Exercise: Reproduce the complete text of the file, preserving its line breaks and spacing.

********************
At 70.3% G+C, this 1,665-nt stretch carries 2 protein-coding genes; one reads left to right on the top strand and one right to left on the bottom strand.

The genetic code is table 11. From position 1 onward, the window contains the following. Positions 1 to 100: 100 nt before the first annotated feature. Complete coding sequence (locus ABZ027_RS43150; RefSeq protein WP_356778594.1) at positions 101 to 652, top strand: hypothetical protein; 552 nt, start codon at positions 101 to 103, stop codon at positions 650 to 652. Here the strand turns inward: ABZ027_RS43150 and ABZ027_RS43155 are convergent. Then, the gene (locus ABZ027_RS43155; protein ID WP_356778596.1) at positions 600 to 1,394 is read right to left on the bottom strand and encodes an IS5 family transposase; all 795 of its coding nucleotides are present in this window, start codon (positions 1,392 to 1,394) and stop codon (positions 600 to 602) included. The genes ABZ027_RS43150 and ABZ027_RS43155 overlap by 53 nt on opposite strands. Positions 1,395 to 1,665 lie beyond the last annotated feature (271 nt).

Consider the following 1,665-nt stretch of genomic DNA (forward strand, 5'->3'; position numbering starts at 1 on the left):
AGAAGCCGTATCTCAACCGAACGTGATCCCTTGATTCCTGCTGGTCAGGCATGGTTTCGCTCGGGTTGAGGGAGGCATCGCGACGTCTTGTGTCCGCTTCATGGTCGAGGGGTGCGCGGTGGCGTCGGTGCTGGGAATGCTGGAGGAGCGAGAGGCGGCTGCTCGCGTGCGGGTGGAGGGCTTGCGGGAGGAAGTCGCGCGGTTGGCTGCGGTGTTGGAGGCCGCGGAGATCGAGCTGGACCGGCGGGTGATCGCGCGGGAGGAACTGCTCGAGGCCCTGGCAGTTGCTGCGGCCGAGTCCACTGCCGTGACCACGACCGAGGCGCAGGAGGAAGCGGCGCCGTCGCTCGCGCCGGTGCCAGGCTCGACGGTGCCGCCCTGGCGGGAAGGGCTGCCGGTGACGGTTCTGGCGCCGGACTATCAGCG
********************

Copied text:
At 70.3% G+C, this 1,665-nt stretch carries 2 protein-coding genes; one reads left to right on the top strand and one right to left on the bottom strand.

The genetic code is table 11. From position 1 onward, the window contains the following. Positions 1 to 100: 100 nt before the first annotated feature. Complete coding sequence (locus ABZ027_RS43150; RefSeq protein WP_356778594.1) at positions 101 to 652, top strand: hypothetical protein; 552 nt, start codon at positions 101 to 103, stop codon at positions 650 to 652. Here the strand turns inward: ABZ027_RS43150 and ABZ027_RS43155 are convergent. Then, the gene (locus ABZ027_RS43155; protein ID WP_356778596.1) at positions 600 to 1,394 is read right to left on the bottom strand and encodes an IS5 family transposase; all 795 of its coding nucleotides are present in this window, start codon (positions 1,392 to 1,394) and stop codon (positions 600 to 602) included. The genes ABZ027_RS43150 and ABZ027_RS43155 overlap by 53 nt on opposite strands. Positions 1,395 to 1,665 lie beyond the last annotated feature (271 nt).

Consider the following 1,665-nt stretch of genomic DNA (forward strand, 5'->3'; position numbering starts at 1 on the left):
AGAAGCCGTATCTCAACCGAACGTGATCCCTTGATTCCTGCTGGTCAGGCATGGTTTCGCTCGGGTTGAGGGAGGCATCGCGACGTCTTGTGTCCGCTTCATGGTCGAGGGGTGCGCGGTGGCGTCGGTGCTGGGAATGCTGGAGGAGCGAGAGGCGGCTGCTCGCGTGCGGGTGGAGGGCTTGCGGGAGGAAGTCGCGCGGTTGGCTGCGGTGTTGGAGGCCGCGGAGATCGAGCTGGACCGGCGGGTGATCGCGCGGGAGGAACTGCTCGAGGCCCTGGCAGTTGCTGCGGCCGAGTCCACTGCCGTGACCACGACCGAGGCGCAGGAGGAAGCGGCGCCGTCGCTCGCGCCGGTGCCAGGCTCGACGGTGCCGCCCTGGCGGGAAGGGCTGCCGGTGACGGTTCTGGCGCCGGACTATCAGCG